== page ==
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4.4 out of 5 stars
22
4.4 out of 5 stars
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on 31 October 2011
Stallone shows his acting worth in this depression-era masterpiece from Jewison. Peter Boyle plays his part well. Rod Steiger is fantastic opposite Stallone.
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on 21 May 2015
This film makes a better job at detailing the Checkered History of American Union/Teamsters than the more drawn out Hoffa ever could.You get Stallone in semi Serious mode (By that I mean its hard to take the Boxer/Gun toting Killing Machine in a role like this) as well as the Great and Hammy Steiger. One of Stallone's Best.
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on 16 June 2005
This is definitely one of Stallone's best movies with a good plot and fine performances from the likes of Rod Steiger & Peter Boyle.
The period feel (it starts in the 30's and moves through to the 60's) is well captured. The riot and strike breaking scenes are particularly well done and the verbal clash between Stallone's union leader and Rod Steiger's Senator are highlights of the movie.
So why only 3 stars ? Because the print used here is a cut down version ! A key sequence towards the end where the mob bosses plan to eliminate Stallone or Steiger (it is never clear which until the end of the movie) is missing. This scene is always missing from TV prints also, but I expected it to be included in the DVD version.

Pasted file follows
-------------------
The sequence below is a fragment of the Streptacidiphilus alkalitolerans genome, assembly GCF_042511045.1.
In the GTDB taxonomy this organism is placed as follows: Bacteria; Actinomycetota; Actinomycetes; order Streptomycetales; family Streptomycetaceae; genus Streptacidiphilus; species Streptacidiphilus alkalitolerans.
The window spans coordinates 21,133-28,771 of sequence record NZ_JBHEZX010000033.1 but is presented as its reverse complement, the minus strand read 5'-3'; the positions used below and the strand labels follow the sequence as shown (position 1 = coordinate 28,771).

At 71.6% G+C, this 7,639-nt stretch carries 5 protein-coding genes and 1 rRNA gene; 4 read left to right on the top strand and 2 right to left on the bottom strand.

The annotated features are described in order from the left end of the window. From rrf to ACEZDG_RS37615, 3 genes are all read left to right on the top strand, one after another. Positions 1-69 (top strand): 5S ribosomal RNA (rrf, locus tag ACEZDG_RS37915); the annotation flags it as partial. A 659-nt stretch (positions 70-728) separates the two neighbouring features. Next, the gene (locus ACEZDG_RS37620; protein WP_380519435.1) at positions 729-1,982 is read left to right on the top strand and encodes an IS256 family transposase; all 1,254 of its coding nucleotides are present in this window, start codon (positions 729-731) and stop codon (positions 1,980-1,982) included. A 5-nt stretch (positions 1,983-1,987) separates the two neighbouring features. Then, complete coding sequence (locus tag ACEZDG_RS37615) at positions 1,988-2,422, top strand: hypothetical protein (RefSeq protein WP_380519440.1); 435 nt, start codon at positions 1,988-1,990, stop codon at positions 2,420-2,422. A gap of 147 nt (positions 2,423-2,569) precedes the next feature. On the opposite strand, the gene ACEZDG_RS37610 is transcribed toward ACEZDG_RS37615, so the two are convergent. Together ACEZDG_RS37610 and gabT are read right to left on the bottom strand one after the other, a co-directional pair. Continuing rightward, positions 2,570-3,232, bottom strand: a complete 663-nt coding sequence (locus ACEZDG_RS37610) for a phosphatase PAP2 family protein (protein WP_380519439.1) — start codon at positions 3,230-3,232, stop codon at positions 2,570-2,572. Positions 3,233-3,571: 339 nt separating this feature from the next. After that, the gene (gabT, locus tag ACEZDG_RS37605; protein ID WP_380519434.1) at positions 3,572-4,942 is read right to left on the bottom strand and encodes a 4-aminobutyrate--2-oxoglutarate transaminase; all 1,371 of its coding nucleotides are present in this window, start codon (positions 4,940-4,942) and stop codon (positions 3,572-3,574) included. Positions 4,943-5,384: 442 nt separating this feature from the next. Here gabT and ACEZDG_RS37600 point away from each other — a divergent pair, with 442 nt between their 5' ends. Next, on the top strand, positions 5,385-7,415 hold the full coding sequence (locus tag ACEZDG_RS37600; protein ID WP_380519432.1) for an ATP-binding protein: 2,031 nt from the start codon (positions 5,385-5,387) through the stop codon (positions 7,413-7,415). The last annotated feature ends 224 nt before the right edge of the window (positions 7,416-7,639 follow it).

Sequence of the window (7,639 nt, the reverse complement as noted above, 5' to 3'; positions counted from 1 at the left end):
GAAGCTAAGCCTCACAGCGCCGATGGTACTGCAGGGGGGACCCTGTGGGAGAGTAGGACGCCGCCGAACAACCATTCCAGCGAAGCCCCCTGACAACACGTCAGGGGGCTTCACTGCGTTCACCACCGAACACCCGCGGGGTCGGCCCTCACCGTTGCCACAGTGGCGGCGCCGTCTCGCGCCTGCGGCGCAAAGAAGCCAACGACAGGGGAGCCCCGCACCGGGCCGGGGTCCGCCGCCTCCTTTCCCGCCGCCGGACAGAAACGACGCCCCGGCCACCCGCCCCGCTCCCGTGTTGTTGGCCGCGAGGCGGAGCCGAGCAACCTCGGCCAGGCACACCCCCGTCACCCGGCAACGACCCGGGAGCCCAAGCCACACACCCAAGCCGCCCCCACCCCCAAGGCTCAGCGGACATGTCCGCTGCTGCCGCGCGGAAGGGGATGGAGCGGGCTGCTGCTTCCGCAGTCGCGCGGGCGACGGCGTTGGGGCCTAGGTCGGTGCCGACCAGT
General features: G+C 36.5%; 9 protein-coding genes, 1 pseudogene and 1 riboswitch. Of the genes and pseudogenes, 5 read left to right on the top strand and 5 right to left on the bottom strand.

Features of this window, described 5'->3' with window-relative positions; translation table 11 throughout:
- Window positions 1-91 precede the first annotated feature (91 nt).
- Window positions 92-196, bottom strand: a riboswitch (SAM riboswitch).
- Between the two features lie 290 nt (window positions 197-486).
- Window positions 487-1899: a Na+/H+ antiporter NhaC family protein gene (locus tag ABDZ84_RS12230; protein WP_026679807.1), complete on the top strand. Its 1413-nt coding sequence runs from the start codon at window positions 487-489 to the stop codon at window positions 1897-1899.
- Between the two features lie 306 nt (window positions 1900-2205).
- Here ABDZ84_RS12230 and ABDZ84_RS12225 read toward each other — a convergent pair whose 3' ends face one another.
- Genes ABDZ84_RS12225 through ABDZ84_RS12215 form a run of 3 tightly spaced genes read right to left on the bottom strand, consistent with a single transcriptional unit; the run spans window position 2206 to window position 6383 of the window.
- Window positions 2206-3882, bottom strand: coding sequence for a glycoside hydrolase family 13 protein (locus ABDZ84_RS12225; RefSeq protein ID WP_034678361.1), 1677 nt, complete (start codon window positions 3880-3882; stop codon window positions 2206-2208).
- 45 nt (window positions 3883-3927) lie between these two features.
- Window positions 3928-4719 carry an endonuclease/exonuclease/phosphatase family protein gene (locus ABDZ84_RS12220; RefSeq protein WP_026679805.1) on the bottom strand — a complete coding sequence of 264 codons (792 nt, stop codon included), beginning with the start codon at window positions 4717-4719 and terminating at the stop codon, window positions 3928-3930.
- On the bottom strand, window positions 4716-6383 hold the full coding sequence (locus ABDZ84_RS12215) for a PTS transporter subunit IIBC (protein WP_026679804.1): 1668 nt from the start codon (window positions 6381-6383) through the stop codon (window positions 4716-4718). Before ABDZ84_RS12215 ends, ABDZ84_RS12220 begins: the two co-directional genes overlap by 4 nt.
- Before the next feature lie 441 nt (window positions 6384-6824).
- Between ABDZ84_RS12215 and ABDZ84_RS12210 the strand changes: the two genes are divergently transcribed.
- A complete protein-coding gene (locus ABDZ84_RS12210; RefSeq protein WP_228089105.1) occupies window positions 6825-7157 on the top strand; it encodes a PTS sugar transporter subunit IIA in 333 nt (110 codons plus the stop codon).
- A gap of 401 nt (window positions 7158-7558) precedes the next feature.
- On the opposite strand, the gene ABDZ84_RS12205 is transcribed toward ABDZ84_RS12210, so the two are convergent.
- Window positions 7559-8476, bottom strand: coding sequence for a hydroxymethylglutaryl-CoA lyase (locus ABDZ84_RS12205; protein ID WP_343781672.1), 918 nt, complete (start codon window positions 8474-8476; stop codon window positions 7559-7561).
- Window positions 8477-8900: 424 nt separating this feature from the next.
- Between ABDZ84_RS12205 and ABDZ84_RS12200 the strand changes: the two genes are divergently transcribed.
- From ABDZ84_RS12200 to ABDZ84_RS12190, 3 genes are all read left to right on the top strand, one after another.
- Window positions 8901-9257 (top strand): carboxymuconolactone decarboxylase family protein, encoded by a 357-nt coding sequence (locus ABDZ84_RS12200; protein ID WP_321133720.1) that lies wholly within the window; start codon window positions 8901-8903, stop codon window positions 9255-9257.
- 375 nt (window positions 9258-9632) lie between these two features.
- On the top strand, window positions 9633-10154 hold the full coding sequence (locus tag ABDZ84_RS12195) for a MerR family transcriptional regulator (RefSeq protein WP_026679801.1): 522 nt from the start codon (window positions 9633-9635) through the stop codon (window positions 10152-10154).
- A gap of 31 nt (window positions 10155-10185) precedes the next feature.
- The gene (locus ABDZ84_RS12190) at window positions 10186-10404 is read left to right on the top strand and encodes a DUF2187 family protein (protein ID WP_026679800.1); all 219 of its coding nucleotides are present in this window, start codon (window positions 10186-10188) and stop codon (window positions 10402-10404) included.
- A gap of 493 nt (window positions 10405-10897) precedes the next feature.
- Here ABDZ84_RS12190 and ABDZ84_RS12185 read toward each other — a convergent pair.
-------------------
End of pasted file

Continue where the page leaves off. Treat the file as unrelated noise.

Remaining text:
Even more unforgiveable the opening (which IS shown when the film has played on tv) is also cut out.I am deeply aggrieved at paying out for a version which is chopped and not even as complete as one taped from TV.
11 Comment| 15 people found this helpful. Was this review helpful to you?YesNoReport abuse
What is it about some directors and stars that make them follow up their biggest hits with misleadingly titled movies that just set them up for audience disappointment? Audiences seeing a film called Sorcerer from the director of The Exorcist advertised with a grimacing statue probably weren't too thrilled to find a thriller about truck drivers in South America and an audience lured into a film called F.I.S.T. by posters of Sly Stallone, fresh from Rocky, wielding an axe handle at the head of a mob probably weren't best pleased to find they'd bought a ticket to a drama about the growth and corruption of the American union movement. F.I.S.T. in this case stands for Federal Inter-State Truckers - not, absolutely not, the Teamsters - and Stallone plays the union organiser who brings the mob in to win a strike only to find he can't get them out who absolutely isn't Jimmy Hoffa even if he does end up as a question mark on a bumper sticker.